Have You Been Bitten By A Spider, Or Mosquito?
This may seem like a question that's basic and obvious, but there can be similarities in the bites of these creepy-crawly creatures, and you want to know what you're dealing with. In general, a mosquito bite isn't going to be as impacting as a spider bite--but that definitely depends on your region. Spiders don't spread malaria, after all. Simultaneously, there's no "black widow mosquito" that can kill someone with a single bite.
This may seem like a question that's basic and obvious, but there can be similarities in the bites of these creepy-crawly creatures, and you wan
So there are levels to the severity of bites coming from either multi-legged creature. The big difference is going to be in terms of venom. Spiders have it, mosquitoes don't. However, there are spiders who have so little venom it doesn't really make a difference. Sometimes their venom just isn't toxic to humans, either. Here, we'll briefly cover the primary differences between spider and mosquito bites to help you know what you're dealing with, and what you should do. In terms of defining features, consider these:
- Bites Stay "Dry"; Puss Indicates An Infection
- Markings: Spiders Leave Two, Mosquitoes Leave One
- Some Spider Bites Are "Flat", Mosquito Bites Always Swell
- Spider Bites Are More Rare, And May "Ulcerate"; Most Aren't Necrotic
Bites Stay "Dry"; Puss Indicates An Infection
Whether you're bitten by a spider or a mosquito, the bite should stay "dry". If you start seeing puss come out of it, the bite has become infected, and you'll need to seek the proper treatment. Generally, the bite leaves the skin affected and doesn't "weep". If you're seeing a lot of puss around the wound, either something else neither mosquito nor spider bit you, or it's become infected somehow.
Markings: Spiders Leave Two, Mosquitoes Leave One
Spiders use their fangs to inject necrotizing biochemicals acting as digestive enzymes into bugs so their innards become liquified, and can later be consumed by the arachnids. Accordingly, a spider bite will always have two tiny marks right near one another where either fang penetrated the skin. That's generally the case, unless the spider only was able to bite you at an angle, and just one fang got in. For the most part, this is an immediate indicator. A one-hole bite is a mosquito, spiders leave two holes in the flesh.
Some Spider Bites Are "Flat", Mosquito Bites Always Swell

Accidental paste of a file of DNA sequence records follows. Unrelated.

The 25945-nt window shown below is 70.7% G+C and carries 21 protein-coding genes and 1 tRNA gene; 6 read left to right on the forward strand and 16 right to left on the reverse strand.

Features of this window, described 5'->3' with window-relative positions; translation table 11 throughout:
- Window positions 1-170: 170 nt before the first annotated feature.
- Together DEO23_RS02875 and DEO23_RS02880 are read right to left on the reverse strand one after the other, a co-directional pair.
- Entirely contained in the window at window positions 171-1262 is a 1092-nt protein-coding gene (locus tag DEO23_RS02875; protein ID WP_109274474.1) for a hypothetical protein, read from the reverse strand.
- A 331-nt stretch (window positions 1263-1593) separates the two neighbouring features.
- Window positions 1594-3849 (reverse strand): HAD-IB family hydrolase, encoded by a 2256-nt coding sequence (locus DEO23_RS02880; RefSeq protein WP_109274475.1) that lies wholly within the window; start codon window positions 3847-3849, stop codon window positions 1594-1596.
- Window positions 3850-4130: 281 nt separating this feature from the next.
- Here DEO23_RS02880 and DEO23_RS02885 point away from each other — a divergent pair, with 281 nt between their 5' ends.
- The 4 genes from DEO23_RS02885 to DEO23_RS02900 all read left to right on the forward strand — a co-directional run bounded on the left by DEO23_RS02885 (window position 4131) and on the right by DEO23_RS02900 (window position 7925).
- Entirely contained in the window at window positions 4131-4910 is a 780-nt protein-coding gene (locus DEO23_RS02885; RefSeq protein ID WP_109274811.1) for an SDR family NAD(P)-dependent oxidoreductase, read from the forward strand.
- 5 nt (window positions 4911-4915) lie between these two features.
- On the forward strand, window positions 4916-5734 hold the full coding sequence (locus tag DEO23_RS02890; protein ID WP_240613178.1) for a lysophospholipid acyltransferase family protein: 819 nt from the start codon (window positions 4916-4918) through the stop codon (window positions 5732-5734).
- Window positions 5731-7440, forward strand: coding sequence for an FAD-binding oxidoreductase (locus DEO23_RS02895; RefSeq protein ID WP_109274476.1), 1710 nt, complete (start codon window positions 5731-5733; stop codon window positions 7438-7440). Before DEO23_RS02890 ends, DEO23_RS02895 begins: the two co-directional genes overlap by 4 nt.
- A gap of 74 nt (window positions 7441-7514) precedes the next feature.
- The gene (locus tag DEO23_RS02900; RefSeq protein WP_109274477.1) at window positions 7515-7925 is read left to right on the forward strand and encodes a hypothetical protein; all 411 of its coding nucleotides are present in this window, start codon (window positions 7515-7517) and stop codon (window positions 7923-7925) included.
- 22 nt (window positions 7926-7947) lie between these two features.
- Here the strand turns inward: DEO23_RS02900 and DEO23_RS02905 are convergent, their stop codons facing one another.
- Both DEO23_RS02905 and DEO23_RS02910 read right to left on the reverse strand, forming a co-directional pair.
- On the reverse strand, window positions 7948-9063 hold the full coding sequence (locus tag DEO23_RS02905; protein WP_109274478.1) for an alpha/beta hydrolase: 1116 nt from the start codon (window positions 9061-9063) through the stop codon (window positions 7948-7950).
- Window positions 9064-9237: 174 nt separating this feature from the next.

Most mosquito bites swell up into a little welt on the skin. Usually the welt will be under a quarter of an inch in diameter depending on how much blood was pulled out of the skin, and how big the mosquito was. Expect a mosquito bite to be no more than a half inch across, and usually closer to a quarter of an inch. Spider bites can swell, but they don't always.
For example, a brown recluse spider takes a bite out of a person, and the result is a "bulls eye" shape that sort of "sinks". Like a mini skin crater, if you will. It will blister in the middle after a day or two, and there can be necrotic effects. This is one of the worst kind of bites, and can be lethal to young children. Effects usually go away after a week or two, but it can really affect a person. Here's WebMD giving an in-depth examination of such bites.
Spider Bites Are More Rare, And May "Ulcerate"; Most Aren't Necrotic
A spider bite can "ulcerate". That means the area where the bite took place develops into a sort of "ulcer". Should necrotic enzymes be injected by the spider, the wound can start "puffing up". It will get black and blue. It will look downright terrible, as a matter of fact, and you may want to get it checked out.
Even so, most of these bites will heal on their own provided you give yourself proper fluid and nutrition, rest, and are careful not to irritate the wound unnecessarily. A mosquito bite will never ulcerate, it won't puff up into a black-and-blue blister-looking wound, and it won't "sink".
Dealing With A Bite From A Spider Or Mosquito
Destructive Pests such as spider bites aren't going to be harmful, though they're going to look different, they may hurt a bit more, and they can be disturbing. Unless you're very young or very old, you probably have more to worry about from a mosquito than a spider. However, that will depend on your country. West Nile Virus, Zika virus, and Malaria are all illnesses spread by mosquitoes. Malaria is one of the biggest killers in the world.
However, most developed countries don't have many mosquitoes that are diseased. If you've been bitten by a mosquito or spider it will generally heal on its own, but watch the bite for a few hours to be sure, and have medical support options available if you need to make a call.